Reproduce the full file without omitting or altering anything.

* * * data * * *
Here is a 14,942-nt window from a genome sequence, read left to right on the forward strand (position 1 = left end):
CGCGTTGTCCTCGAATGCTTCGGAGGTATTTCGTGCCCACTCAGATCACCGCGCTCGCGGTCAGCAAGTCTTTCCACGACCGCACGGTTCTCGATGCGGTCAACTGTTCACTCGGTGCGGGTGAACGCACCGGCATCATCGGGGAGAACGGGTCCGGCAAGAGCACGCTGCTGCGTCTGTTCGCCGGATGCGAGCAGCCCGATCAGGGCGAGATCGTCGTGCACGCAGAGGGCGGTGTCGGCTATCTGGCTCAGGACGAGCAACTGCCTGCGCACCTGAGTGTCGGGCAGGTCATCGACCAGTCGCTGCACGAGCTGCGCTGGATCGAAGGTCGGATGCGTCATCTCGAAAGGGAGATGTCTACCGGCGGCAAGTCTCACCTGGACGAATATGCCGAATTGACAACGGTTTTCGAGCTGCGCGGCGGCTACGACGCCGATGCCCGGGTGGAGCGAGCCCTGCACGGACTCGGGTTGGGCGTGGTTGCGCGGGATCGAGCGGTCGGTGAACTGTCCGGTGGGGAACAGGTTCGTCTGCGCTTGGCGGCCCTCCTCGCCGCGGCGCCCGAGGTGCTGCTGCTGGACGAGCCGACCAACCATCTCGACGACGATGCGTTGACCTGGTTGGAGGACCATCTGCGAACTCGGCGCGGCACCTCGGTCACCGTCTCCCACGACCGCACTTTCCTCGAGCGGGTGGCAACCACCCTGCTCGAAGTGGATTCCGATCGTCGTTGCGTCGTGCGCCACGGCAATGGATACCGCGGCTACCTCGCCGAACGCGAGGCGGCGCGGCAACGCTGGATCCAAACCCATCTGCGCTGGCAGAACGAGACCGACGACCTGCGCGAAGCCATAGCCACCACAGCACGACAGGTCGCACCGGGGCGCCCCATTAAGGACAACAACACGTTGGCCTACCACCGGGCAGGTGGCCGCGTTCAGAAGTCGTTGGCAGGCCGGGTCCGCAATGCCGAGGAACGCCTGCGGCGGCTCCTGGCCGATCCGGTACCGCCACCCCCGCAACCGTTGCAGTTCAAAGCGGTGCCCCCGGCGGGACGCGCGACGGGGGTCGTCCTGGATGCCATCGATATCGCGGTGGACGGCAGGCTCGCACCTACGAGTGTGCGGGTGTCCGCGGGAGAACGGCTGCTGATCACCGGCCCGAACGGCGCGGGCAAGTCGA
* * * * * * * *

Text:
Here is a 14,942-nt window from a genome sequence, read left to right on the forward strand (position 1 = left end):
CGCGTTGTCCTCGAATGCTTCGGAGGTATTTCGTGCCCACTCAGATCACCGCGCTCGCGGTCAGCAAGTCTTTCCACGACCGCACGGTTCTCGATGCGGTCAACTGTTCACTCGGTGCGGGTGAACGCACCGGCATCATCGGGGAGAACGGGTCCGGCAAGAGCACGCTGCTGCGTCTGTTCGCCGGATGCGAGCAGCCCGATCAGGGCGAGATCGTCGTGCACGCAGAGGGCGGTGTCGGCTATCTGGCTCAGGACGAGCAACTGCCTGCGCACCTGAGTGTCGGGCAGGTCATCGACCAGTCGCTGCACGAGCTGCGCTGGATCGAAGGTCGGATGCGTCATCTCGAAAGGGAGATGTCTACCGGCGGCAAGTCTCACCTGGACGAATATGCCGAATTGACAACGGTTTTCGAGCTGCGCGGCGGCTACGACGCCGATGCCCGGGTGGAGCGAGCCCTGCACGGACTCGGGTTGGGCGTGGTTGCGCGGGATCGAGCGGTCGGTGAACTGTCCGGTGGGGAACAGGTTCGTCTGCGCTTGGCGGCCCTCCTCGCCGCGGCGCCCGAGGTGCTGCTGCTGGACGAGCCGACCAACCATCTCGACGACGATGCGTTGACCTGGTTGGAGGACCATCTGCGAACTCGGCGCGGCACCTCGGTCACCGTCTCCCACGACCGCACTTTCCTCGAGCGGGTGGCAACCACCCTGCTCGAAGTGGATTCCGATCGTCGTTGCGTCGTGCGCCACGGCAATGGATACCGCGGCTACCTCGCCGAACGCGAGGCGGCGCGGCAACGCTGGATCCAAACCCATCTGCGCTGGCAGAACGAGACCGACGACCTGCGCGAAGCCATAGCCACCACAGCACGACAGGTCGCACCGGGGCGCCCCATTAAGGACAACAACACGTTGGCCTACCACCGGGCAGGTGGCCGCGTTCAGAAGTCGTTGGCAGGCCGGGTCCGCAATGCCGAGGAACGCCTGCGGCGGCTCCTGGCCGATCCGGTACCGCCACCCCCGCAACCGTTGCAGTTCAAAGCGGTGCCCCCGGCGGGACGCGCGACGGGGGTCGTCCTGGATGCCATCGATATCGCGGTGGACGGCAGGCTCGCACCTACGAGTGTGCGGGTGTCCGCGGGAGAACGGCTGCTGATCACCGGCCCGAACGGCGCGGGCAAGTCGA